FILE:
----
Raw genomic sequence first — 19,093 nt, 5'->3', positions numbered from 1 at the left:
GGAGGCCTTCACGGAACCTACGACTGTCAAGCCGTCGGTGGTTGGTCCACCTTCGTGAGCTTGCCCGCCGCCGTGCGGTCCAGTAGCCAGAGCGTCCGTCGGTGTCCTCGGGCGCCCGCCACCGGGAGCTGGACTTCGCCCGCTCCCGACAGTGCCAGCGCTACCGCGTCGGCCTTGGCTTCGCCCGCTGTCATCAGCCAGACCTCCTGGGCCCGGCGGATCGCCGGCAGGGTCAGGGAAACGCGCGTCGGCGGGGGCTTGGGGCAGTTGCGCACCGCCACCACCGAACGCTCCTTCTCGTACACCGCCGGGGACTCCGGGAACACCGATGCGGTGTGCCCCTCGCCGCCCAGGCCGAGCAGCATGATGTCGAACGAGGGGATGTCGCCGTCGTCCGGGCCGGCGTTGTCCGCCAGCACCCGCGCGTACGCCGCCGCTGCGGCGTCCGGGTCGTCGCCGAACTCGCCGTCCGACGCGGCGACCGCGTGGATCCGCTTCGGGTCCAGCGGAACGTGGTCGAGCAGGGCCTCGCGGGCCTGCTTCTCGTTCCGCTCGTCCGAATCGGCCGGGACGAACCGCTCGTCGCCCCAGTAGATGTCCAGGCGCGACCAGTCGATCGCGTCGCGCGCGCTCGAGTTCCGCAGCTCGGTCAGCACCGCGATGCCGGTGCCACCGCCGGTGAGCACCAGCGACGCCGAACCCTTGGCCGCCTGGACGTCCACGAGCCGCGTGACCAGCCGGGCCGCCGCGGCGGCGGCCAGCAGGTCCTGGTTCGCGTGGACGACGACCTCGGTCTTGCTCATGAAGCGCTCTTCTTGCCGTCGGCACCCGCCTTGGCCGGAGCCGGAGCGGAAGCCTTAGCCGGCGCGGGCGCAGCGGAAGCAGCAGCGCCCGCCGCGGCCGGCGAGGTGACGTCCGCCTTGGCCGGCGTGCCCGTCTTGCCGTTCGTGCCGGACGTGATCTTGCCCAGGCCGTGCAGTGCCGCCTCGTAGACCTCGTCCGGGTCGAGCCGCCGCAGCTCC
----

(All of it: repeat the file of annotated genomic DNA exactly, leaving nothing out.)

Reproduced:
Raw genomic sequence first — 19,093 nt, 5'->3', positions numbered from 1 at the left:
GGAGGCCTTCACGGAACCTACGACTGTCAAGCCGTCGGTGGTTGGTCCACCTTCGTGAGCTTGCCCGCCGCCGTGCGGTCCAGTAGCCAGAGCGTCCGTCGGTGTCCTCGGGCGCCCGCCACCGGGAGCTGGACTTCGCCCGCTCCCGACAGTGCCAGCGCTACCGCGTCGGCCTTGGCTTCGCCCGCTGTCATCAGCCAGACCTCCTGGGCCCGGCGGATCGCCGGCAGGGTCAGGGAAACGCGCGTCGGCGGGGGCTTGGGGCAGTTGCGCACCGCCACCACCGAACGCTCCTTCTCGTACACCGCCGGGGACTCCGGGAACACCGATGCGGTGTGCCCCTCGCCGCCCAGGCCGAGCAGCATGATGTCGAACGAGGGGATGTCGCCGTCGTCCGGGCCGGCGTTGTCCGCCAGCACCCGCGCGTACGCCGCCGCTGCGGCGTCCGGGTCGTCGCCGAACTCGCCGTCCGACGCGGCGACCGCGTGGATCCGCTTCGGGTCCAGCGGAACGTGGTCGAGCAGGGCCTCGCGGGCCTGCTTCTCGTTCCGCTCGTCCGAATCGGCCGGGACGAACCGCTCGTCGCCCCAGTAGATGTCCAGGCGCGACCAGTCGATCGCGTCGCGCGCGCTCGAGTTCCGCAGCTCGGTCAGCACCGCGATGCCGGTGCCACCGCCGGTGAGCACCAGCGACGCCGAACCCTTGGCCGCCTGGACGTCCACGAGCCGCGTGACCAGCCGGGCCGCCGCGGCGGCGGCCAGCAGGTCCTGGTTCGCGTGGACGACGACCTCGGTCTTGCTCATGAAGCGCTCTTCTTGCCGTCGGCACCCGCCTTGGCCGGAGCCGGAGCGGAAGCCTTAGCCGGCGCGGGCGCAGCGGAAGCAGCAGCGCCCGCCGCGGCCGGCGAGGTGACGTCCGCCTTGGCCGGCGTGCCCGTCTTGCCGTTCGTGCCGGACGTGATCTTGCCCAGGCCGTGCAGTGCCGCCTCGTAGACCTCGTCCGGGTCGAGCCGCCGCAGCTCC